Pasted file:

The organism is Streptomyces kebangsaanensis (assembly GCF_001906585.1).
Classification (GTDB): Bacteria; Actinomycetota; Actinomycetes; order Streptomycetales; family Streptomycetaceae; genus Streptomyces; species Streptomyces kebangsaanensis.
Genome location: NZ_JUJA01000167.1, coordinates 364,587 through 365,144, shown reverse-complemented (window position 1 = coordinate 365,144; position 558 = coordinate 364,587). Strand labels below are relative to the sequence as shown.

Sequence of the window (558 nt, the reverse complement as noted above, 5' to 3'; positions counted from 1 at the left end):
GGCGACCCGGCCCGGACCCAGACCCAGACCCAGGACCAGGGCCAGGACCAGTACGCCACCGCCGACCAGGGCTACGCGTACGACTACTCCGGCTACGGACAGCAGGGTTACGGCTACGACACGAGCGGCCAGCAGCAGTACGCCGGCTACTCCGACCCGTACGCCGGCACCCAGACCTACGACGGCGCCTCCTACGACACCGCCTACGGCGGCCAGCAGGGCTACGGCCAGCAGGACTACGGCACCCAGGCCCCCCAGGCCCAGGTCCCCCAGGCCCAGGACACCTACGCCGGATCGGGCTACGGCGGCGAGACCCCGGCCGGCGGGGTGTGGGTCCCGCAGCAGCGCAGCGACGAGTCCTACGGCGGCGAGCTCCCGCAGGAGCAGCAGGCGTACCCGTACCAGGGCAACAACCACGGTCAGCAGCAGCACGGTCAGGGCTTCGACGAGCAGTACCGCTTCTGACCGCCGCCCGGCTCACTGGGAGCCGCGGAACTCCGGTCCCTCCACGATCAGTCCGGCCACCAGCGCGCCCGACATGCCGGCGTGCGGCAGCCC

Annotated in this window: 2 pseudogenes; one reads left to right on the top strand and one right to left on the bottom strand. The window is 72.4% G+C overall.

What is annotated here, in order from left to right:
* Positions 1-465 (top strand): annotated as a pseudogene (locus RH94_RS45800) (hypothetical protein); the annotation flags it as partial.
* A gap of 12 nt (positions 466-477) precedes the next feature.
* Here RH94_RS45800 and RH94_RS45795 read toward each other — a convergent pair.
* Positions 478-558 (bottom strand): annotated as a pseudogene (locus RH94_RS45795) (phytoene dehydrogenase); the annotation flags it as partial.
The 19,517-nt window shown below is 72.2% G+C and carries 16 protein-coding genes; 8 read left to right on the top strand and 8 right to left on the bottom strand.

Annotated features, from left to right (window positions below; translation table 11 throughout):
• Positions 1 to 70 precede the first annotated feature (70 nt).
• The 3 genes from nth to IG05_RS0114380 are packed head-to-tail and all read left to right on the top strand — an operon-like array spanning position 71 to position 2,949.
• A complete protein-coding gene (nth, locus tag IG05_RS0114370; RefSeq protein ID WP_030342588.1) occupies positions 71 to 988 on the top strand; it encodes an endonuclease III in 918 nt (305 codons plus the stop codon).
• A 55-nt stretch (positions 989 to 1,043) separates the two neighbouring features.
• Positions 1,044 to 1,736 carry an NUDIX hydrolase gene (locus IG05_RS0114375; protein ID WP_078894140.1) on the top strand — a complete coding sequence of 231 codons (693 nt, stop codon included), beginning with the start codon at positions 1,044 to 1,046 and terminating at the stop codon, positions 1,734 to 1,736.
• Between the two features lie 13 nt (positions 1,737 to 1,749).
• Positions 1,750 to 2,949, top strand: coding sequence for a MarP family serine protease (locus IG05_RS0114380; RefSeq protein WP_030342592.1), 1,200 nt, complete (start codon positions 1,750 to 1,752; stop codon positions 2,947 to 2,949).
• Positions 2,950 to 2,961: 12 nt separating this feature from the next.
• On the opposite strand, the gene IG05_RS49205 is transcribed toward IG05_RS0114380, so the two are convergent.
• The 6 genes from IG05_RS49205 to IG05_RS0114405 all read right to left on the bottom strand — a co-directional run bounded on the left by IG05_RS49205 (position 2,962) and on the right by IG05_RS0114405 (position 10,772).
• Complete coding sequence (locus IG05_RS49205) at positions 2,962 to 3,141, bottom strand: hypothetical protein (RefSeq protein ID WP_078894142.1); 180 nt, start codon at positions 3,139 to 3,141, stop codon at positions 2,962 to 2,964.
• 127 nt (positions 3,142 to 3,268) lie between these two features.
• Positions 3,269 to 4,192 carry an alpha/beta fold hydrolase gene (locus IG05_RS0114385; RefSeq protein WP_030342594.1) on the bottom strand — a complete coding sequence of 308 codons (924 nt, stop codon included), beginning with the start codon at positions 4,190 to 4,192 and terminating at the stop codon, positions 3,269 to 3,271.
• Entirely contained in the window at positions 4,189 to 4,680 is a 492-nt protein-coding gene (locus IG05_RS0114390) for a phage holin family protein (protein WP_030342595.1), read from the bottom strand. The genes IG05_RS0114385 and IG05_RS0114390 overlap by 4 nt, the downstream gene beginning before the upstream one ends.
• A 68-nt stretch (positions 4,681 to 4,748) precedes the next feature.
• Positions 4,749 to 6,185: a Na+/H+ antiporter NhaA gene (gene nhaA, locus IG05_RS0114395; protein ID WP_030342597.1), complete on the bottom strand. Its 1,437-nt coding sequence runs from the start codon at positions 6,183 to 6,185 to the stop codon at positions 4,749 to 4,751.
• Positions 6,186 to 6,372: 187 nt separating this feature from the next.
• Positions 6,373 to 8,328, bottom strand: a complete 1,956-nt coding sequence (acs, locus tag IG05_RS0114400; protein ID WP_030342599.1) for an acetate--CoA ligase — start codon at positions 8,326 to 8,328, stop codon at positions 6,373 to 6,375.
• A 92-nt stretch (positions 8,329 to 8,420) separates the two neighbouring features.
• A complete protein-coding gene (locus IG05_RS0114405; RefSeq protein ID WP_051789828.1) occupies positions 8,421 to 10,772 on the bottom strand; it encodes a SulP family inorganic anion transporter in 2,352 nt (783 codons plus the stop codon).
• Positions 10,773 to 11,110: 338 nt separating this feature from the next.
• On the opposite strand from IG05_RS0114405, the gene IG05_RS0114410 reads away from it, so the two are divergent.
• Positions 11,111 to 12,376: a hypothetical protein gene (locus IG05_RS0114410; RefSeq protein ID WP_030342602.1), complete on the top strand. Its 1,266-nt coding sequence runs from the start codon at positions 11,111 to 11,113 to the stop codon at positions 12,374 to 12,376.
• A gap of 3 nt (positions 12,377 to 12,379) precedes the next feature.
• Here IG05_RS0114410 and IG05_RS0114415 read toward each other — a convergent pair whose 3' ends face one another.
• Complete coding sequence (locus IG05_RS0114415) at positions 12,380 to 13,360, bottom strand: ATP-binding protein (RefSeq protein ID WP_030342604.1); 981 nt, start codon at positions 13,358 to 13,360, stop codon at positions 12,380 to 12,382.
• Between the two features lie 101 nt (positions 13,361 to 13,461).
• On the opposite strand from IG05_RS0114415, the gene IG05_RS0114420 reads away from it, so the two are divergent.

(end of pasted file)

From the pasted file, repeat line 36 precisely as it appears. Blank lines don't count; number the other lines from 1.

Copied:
• Positions 11,111 to 12,376: a hypothetical protein gene (locus IG05_RS0114410; RefSeq protein ID WP_030342602.1), complete on the top strand. Its 1,266-nt coding sequence runs from the start codon at positions 11,111 to 11,113 to the stop codon at positions 12,374 to 12,376.